Since summer fruits such as strawberries, raspberries, blueberries and blackberries perish so quickly, they are best enjoyed as soon as they are picked. No one knows that better than the fruit-loving nation of Germany. Local farmers markets in Germany are centuries-old traditions and a family outing to a “pick-your-own” fruit farm to gather fresh strawberries, raspberries, cherries, apples and many other types of fruits and vegetables is a favorite pastime.
Many Germans are followers of the co-called “Slow Food” grassroots movement and are dedicated “localvores,” meaning that they prefer to eat food that is locally or regionally produced and leaves less of a carbon footprint on the planet.
Germany and America have many of the same summer fruits in common. In the U.S., strawberries, raspberries, blueberries and blackberries are the most popular. In Germany, these are also summer favorites, but other berries such as gooseberries (Stachelbeeren), cranberries (Preiselbeeren), elderberries (Holunderbeeren) and red currants (Johannisbeeren) are also widely used in German cuisine. Plums (Pflaumen or Zwetschgen) are another favorite summer fruit in Germany, particularly in the southwestern state of Baden-Württemberg, where the growing season lasts from July through September. Together with Rheinland Pfalz, Baden-Württemberg produces about two thirds of all plums harvested in Germany.
Summer passes quickly and so does the opportunity to enjoy the cornucopia of fresh, ripe summer fruits. Germans know how to make the most of the short season and use summer fruits in a variety of ways to maximize their enjoyment. Summer berries are the essential ingredients in the cold summer dish (Kaltschale) known as Rote Grütze, which has been enjoying a resurgence in popularity over the past few years. Served with a spoonful of quark or vanilla pudding, this makes for a healthy, refreshing dessert during the summer months. Any selection of berries can be used, but at least one of them should have a tart taste and red currants are a must. Dried plums are used in another Kaltschale dish known as Plumi (or Pluma) Moos, a recipe that brings back many memories for American Mennonite families. While not eaten in great quantities in its raw state, the rose hip (Hagebutte) or fruit of the rose plant also features prominently in German cuisine. Rosehips make a deliciously sweet jam with a slight tang and vivid red-orange color. In addition to using Hagebuttenmarmelade on bread and toast, the jam is used for filling Krapfen (donuts) in the Franken region of Germany. Rose hips are also used to make fruit wines and liqueurs and a large percentage of fruit teas sold in German stores are rosehip flavored.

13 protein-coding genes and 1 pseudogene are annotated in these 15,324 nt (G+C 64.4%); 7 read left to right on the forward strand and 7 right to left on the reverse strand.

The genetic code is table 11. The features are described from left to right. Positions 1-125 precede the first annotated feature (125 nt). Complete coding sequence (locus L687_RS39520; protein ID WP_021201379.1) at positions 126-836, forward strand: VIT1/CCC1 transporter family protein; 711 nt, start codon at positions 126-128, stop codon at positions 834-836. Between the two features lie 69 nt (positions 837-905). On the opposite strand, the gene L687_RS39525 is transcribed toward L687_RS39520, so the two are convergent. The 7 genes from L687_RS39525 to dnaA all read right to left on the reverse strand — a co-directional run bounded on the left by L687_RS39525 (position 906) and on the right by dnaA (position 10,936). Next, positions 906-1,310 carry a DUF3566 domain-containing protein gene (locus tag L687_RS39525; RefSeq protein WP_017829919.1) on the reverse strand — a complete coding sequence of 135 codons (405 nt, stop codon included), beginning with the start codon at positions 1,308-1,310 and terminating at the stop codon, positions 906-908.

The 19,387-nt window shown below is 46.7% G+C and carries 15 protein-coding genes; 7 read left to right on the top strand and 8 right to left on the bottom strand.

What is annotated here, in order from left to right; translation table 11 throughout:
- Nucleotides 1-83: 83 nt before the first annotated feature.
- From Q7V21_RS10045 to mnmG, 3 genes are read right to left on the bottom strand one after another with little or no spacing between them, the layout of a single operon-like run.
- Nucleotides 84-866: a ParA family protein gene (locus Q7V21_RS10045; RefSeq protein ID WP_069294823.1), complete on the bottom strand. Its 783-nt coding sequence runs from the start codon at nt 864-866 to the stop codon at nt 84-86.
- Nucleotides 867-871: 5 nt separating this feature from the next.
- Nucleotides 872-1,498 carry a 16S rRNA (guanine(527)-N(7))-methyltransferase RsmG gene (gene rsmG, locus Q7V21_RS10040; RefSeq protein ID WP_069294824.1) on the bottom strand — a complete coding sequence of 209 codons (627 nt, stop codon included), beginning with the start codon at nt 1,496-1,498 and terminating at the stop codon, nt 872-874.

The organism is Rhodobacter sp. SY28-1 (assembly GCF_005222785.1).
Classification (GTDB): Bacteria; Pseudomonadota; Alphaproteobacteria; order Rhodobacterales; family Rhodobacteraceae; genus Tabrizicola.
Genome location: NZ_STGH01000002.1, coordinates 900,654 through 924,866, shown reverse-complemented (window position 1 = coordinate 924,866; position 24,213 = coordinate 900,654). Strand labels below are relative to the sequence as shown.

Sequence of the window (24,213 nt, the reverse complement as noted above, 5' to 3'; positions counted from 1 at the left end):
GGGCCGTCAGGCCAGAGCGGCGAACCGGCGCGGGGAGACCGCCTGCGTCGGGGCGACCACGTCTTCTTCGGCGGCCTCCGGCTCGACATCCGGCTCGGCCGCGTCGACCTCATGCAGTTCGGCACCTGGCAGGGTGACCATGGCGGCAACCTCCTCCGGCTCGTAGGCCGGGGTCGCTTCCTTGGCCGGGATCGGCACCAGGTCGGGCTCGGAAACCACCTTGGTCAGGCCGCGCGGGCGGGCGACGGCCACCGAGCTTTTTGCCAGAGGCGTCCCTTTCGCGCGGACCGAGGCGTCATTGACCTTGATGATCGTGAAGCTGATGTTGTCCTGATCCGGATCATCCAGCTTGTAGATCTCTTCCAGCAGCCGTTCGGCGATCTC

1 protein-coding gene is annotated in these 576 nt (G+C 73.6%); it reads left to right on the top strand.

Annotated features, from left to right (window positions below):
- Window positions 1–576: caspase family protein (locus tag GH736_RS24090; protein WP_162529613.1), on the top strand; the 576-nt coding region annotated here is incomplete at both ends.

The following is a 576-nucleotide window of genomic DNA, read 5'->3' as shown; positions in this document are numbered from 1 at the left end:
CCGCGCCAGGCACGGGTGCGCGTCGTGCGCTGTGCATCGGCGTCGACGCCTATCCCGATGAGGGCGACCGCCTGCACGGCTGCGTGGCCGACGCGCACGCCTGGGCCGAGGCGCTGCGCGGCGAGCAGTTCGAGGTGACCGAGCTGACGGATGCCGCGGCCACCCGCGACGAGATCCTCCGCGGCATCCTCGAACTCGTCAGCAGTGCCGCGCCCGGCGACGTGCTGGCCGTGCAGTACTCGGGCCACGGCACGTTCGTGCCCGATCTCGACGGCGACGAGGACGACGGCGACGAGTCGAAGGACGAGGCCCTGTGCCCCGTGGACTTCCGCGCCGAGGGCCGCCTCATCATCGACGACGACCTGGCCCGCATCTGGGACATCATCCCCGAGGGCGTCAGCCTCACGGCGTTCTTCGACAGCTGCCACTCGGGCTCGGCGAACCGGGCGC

Summer fruits are also used to make tempting desserts, cakes and pies such as Zwetschgenkuchen or plum cake, Kirschtorte (cherry torte or cherry pie), Obstsalat (fruit salad), Erdbeerstrudel (strawberry strudel) and the list goes on. You can find an excellent guide to German fruits with a wealth of recipes on
Year round, there’s something so very perfect about enjoying summer fruits freshly picked and preserved at the peak of flavor.With summer fruits so bountiful, yet summertime so short, Germans are fond of preserving fruits by freezing and canning them and making jellies, jams and marmalade. In any German supermarket you’ll find an incredible selection of fruit spreads made with all types of fruit bearing the name “Marmelade”, “Konfitüre,” “Mus” or “Gelee.” You can enjoy many of these unique spreads here in North America. Look for products such as Maintal Hagebutten Marmelade (Rosehip marmalade), Schwartau Heidelbeer Konfitüre (blueberry jam) and Favorit Red Cherry preserves.